63 Pages Posted: 26 Dec 2018 Last revised: 7 Sep 2023

See all articles by Jean-Paul Carvalho

Jean-Paul Carvalho

Department of Economics, University of Oxford

Michael Sacks

Clarkson University

Date Written: September 6, 2023


This paper analyzes the rise of radical movements and the design of counter-radicalization policies. We build a model centered on a population (or subpopulation) known as the identity group that derives meaning from participation in identity-based activities. A forward-looking organization provides a platform (i.e., club) for these activities. By dynamically tuning its membership requirements, the organization determines both current participation and the future share of radicals. The warning sign for radicalization is cultural purification, i.e., the screening out of moderates and exclusive recruitment of radicals. While this shrinks the club, it puts it on a growth path along which it becomes larger and more extreme over time. Conventional counter-radicalization policies can backfire and fuel this process of radicalization. The organization can itself boost radicalization through outreach and by inducing discrimination against group members. The radicalization mechanisms we identify can be disabled by mild anti-radical messaging and informational interventions that eliminate stereotypes.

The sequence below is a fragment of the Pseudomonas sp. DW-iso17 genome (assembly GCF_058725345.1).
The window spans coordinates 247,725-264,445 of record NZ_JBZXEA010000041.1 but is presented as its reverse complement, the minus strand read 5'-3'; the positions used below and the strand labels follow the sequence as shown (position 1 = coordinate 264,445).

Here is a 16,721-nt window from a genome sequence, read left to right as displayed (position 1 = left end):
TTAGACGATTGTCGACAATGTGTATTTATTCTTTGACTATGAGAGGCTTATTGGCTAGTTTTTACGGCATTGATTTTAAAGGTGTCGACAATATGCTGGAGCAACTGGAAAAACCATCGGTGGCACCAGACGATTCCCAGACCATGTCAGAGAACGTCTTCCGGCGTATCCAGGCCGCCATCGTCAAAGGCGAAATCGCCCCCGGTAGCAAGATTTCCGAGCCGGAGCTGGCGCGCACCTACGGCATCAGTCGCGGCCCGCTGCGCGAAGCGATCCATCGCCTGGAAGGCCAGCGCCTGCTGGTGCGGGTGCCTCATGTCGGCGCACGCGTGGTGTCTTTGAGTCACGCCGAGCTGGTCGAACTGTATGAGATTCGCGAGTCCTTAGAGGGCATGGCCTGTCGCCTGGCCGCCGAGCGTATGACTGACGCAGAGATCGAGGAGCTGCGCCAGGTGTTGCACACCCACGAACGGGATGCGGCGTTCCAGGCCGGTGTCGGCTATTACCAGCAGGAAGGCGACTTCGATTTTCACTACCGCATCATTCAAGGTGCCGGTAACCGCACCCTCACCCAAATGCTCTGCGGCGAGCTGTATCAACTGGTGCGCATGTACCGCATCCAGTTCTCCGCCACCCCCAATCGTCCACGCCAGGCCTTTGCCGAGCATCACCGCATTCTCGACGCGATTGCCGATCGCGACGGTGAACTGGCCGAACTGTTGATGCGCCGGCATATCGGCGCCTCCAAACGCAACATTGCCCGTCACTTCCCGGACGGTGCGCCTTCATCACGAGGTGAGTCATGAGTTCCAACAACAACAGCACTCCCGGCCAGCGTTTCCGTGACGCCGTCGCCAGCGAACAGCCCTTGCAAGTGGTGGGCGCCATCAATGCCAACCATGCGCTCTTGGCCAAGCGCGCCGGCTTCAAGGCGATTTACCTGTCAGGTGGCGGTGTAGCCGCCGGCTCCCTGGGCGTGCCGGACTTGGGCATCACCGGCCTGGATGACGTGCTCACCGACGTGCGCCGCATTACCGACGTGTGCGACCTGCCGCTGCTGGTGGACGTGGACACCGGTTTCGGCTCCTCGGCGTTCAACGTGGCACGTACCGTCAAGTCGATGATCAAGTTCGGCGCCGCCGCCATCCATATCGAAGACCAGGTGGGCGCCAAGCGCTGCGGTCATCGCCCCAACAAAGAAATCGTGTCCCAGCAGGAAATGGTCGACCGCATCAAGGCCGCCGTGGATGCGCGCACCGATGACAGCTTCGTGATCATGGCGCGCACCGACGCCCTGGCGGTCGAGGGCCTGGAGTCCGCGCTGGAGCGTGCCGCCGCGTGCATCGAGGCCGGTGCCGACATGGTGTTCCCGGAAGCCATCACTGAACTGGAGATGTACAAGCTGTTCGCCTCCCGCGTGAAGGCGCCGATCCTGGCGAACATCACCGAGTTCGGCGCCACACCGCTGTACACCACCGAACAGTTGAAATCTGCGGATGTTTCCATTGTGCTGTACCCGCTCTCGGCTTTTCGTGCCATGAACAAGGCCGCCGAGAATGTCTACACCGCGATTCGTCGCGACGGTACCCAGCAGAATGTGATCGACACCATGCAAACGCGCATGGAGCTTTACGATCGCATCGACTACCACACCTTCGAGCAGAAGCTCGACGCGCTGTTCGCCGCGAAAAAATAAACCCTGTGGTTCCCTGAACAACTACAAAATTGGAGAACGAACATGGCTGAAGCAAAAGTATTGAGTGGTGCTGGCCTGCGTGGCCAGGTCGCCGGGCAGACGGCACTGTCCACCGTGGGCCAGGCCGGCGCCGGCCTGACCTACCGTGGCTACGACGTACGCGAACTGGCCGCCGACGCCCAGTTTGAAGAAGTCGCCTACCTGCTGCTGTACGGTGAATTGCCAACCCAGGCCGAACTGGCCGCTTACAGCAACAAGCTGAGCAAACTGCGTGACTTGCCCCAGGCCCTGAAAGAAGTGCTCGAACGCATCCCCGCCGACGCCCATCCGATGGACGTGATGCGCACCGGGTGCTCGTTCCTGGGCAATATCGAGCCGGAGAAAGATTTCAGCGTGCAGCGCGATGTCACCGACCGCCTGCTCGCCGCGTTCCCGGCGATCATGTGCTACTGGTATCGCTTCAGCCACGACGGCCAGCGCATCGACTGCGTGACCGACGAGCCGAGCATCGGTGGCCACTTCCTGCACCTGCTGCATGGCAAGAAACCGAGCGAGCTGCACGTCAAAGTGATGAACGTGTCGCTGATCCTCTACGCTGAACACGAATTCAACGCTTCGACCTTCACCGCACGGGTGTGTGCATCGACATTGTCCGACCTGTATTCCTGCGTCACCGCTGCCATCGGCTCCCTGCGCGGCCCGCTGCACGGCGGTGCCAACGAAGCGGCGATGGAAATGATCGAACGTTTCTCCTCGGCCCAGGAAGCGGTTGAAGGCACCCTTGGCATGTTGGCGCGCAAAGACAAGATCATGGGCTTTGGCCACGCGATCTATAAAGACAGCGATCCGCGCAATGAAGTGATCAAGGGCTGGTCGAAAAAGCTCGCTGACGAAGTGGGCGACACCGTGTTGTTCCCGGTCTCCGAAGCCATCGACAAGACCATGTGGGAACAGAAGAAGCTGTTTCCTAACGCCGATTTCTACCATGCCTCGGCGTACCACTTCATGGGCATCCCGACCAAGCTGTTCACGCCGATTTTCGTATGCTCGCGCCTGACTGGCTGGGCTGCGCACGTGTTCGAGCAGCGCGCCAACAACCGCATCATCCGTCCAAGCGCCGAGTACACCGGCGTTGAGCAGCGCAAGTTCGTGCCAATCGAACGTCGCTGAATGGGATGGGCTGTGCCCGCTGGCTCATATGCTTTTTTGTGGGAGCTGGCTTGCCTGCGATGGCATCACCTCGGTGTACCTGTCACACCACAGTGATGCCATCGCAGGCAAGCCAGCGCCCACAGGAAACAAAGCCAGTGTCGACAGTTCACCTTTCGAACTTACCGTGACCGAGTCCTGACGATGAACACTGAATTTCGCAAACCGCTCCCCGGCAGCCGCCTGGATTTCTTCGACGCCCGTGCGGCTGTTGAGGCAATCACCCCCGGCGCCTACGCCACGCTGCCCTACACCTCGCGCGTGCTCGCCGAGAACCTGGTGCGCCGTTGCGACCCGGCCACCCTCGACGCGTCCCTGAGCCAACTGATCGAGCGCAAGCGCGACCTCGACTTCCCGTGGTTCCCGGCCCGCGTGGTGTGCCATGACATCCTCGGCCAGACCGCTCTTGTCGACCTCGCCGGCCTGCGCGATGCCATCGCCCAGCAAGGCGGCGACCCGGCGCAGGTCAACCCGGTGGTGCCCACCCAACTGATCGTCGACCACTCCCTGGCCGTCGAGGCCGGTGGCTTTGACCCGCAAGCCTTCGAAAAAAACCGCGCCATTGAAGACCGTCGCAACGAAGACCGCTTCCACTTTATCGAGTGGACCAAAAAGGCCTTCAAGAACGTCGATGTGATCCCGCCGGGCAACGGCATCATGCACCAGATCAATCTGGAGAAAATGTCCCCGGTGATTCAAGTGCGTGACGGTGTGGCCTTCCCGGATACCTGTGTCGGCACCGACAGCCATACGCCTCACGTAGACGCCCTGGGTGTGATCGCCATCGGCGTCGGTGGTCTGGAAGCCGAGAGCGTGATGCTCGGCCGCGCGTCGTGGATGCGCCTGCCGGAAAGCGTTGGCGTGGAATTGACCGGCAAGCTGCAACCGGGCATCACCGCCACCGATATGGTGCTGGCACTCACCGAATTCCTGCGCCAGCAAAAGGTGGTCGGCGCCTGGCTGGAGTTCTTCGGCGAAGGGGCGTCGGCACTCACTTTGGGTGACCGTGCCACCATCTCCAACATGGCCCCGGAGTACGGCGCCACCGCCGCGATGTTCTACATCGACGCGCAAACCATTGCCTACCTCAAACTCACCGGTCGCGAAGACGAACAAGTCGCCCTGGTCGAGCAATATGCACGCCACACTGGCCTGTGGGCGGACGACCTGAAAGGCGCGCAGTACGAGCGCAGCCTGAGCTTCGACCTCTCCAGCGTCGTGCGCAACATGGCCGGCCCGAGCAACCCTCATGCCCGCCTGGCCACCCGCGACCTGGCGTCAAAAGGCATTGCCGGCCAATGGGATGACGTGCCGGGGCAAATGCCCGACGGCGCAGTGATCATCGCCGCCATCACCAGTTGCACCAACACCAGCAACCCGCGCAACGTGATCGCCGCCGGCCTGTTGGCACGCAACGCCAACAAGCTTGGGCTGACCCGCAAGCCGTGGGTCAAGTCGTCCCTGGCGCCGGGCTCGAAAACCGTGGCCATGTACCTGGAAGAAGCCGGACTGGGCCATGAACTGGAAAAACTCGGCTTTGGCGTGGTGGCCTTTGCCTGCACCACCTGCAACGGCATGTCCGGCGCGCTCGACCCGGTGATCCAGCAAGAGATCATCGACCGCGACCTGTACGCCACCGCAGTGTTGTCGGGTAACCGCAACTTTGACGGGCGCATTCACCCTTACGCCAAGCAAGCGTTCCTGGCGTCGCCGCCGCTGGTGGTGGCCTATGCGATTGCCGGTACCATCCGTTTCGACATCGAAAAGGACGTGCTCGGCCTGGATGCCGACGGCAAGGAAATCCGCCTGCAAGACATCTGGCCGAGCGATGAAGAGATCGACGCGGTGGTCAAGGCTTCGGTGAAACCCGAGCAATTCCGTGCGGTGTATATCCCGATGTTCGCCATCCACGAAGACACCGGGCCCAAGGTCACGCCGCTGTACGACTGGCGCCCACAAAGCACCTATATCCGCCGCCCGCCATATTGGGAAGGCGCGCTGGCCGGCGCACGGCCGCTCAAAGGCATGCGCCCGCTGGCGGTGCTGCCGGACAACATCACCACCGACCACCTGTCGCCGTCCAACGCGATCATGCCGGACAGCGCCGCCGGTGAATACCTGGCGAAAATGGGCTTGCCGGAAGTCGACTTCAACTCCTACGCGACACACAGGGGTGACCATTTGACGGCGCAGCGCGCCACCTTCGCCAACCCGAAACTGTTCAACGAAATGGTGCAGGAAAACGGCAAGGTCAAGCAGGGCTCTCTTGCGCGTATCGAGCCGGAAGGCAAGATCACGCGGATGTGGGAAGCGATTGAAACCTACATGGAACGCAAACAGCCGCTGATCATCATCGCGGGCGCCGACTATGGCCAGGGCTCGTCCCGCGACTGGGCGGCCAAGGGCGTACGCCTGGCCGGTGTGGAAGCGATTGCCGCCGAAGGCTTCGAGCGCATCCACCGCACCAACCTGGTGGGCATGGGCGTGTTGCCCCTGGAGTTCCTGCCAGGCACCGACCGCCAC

Keywords: extremism, cultural transmission, economics of religion, discrimination, club goods

JEL Classification: D23, Z12

Suggested Citation

Carvalho, Jean-Paul and Sacks, Michael, Radicalization (September 6, 2023). Available at SSRN: https://ssrn.com/abstract=3297267 or http://dx.doi.org/10.2139/ssrn.3297267

Jean-Paul Carvalho

Department of Economics, University of Oxford ( email )

10 Manor Rd
Oxford, OX1 3UQ
United Kingdom

Michael Sacks (Contact Author)

Clarkson University ( email )

Potsdam, NY 13699
United States

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